Like, say, the Wilkes CIA contract, as described by the Union Tribune:
One of Wilkes' companies, Archer Logistics, won a contract to provide bottled water, first-aid kits and other supplies to CIA agents in Afghanistan and Iraq. The company had no previous experience with such work, having been founded a few months before the contract was granted.
Critics familiar with the contract, valued at $2 to $3 million, say the CIA overpaid for the work. The contract was approved by the CIA office in Frankfurt, Germany, where Foggo oversaw acquisitions. Foggo did not personally sign the contract, however, said unnamed CIA officials who spoke with Newsweek.
(Aside: Although not in any way hidden, federal contracting involving Wilkes' limo provider, Shirlington Limousine and Transport Service, probably merits a closer look. How does a company run by a guy with a 62-page rap sheet get a $21 million contract for the Department of Homeland Security—and does DHS need to be doing $21 million of business with a limousine/transport company? We won't attempt to answer the second question here, but as to the first, help from a revolving-doorista may have had something to do with it: In an October 2005 Black Enterprise article (registration required), Shirlington's CEO, Chris Baker "credit[ed] his success" to Republican and former Nixon, Ford, Reagan, and Bush (I) adviser Arthur Fletcher. According to other federal contracting documents, the company has also done work for the Nuclear Regulatory Commission.)
As to other matters: For anyone covering or interested in the Duke Cunningham-Mitchell Wade-Brent Wilkes saga, the elephant in the room has been two sentences in Dean Calbreath and Jerry Kramer's seminal December 4 San Diego Union-Tribune piece on Wilkes: "Wilkes befriended other legislators, too. He ran a hospitality suite, with several bedrooms—first in the Watergate Hotel, and then in the Westin Grand near Capitol Hill."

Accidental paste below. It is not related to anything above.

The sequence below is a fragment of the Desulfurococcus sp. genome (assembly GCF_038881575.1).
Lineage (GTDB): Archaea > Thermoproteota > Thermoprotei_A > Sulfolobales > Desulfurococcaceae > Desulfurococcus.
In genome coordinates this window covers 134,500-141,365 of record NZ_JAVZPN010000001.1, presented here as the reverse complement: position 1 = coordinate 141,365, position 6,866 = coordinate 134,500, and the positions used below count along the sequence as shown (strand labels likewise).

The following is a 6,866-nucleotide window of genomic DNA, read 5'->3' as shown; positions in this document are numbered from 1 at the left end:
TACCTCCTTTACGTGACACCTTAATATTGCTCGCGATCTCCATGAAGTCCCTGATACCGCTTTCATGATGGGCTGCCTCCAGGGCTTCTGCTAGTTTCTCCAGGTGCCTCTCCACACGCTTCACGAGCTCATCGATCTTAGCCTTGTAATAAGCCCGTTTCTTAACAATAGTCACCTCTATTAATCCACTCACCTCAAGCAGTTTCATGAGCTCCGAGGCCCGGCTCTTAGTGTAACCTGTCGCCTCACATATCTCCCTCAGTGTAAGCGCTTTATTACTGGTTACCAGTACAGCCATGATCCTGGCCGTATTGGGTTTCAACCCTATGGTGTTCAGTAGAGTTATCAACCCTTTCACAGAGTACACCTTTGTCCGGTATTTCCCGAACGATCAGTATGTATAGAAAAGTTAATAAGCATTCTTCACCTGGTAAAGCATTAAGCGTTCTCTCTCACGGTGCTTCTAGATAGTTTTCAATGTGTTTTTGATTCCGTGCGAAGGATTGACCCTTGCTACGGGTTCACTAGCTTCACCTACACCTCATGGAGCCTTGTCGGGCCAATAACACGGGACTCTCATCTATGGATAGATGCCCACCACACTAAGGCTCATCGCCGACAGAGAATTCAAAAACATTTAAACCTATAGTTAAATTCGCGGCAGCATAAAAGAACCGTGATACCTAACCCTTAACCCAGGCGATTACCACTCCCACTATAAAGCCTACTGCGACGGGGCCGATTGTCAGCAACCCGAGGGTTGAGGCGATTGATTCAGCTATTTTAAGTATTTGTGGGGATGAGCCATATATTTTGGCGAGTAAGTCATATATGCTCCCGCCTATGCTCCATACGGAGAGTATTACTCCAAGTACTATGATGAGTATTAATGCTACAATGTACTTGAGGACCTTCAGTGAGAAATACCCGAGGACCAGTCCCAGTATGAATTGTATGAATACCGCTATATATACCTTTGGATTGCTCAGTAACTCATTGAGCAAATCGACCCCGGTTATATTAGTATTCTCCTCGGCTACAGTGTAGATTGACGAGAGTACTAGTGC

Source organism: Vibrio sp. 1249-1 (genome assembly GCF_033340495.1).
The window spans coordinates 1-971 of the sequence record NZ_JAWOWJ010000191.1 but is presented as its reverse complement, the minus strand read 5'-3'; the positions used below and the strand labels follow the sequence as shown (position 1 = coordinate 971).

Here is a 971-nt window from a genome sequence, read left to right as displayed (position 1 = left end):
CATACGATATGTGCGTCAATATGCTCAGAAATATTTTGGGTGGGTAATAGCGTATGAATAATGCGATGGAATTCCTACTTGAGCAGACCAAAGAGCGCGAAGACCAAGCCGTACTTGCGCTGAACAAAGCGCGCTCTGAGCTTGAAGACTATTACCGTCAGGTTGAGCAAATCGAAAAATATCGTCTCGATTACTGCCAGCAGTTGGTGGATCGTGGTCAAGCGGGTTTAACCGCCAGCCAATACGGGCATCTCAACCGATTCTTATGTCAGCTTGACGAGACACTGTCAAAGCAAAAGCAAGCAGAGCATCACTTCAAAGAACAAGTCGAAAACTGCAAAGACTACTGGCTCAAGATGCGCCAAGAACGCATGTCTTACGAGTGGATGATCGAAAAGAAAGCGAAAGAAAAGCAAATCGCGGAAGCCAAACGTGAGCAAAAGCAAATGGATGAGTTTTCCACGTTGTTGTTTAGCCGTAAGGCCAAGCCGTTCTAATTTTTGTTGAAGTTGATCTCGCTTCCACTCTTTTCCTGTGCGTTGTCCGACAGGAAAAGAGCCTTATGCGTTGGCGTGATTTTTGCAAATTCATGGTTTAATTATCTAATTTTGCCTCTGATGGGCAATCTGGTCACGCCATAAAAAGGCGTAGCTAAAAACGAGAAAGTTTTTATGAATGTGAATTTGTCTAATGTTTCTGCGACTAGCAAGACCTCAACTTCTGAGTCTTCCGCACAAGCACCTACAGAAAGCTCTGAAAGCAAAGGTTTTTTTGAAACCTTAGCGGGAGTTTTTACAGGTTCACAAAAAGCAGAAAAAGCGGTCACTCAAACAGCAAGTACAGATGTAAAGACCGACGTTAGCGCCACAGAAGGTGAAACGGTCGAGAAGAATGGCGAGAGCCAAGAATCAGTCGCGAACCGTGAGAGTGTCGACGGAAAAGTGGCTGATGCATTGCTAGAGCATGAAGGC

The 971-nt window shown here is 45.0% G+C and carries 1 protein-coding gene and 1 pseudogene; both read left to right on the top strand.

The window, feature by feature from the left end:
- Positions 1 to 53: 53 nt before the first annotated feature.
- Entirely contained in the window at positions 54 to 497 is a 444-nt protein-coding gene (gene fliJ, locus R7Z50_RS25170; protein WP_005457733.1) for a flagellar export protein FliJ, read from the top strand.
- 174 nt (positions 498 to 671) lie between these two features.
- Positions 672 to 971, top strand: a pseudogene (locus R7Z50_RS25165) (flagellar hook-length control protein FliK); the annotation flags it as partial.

The inference was pretty clear: If Wilkes was bribing Duke Cunningham to get Cunningham to earmark contracts for him, he might not have been doing it just with money, but women -- and possibly other legislators beyond Cunningham as well as CIA officials were involved as well. A senior official in the Cunningham investigation last year confirmed that this was a highly possible scenario, and would, in fact, constitute a next phase of the Cunningham probe.
The scenario the FBI is investigating, according to a number of CIA sources, is perfectly reasonable, given past events of which those sources have knowledge of regarding Foggo and Wilkes. CIA watchers may remember that Goss' first pick for CIA executive director (or ExDir), his House subcommittee staff director Mike Kostiw, never officially made it to the job after the Washington Post exposed his 1981 bacon shoplifting arrest. After Foggo was tapped to be the new ExDir in the wake of the Kostiw embarrassment, Porter Goss lieutenant Patrick Murray went to then-Associate Deputy Director of Operations for Counterintelligence Mary Margaret Graham and informed her that if anything leaked about other Goss appointments—in particular, Foggo's—she would be held responsible. Senior CIA operations officials Steve Kappes and Mike Sulick, along with Graham, all quit over Murray's heavy-handedness; many viewed the incident as an example of culture-clash and power struggle within the agency, nothing more or less.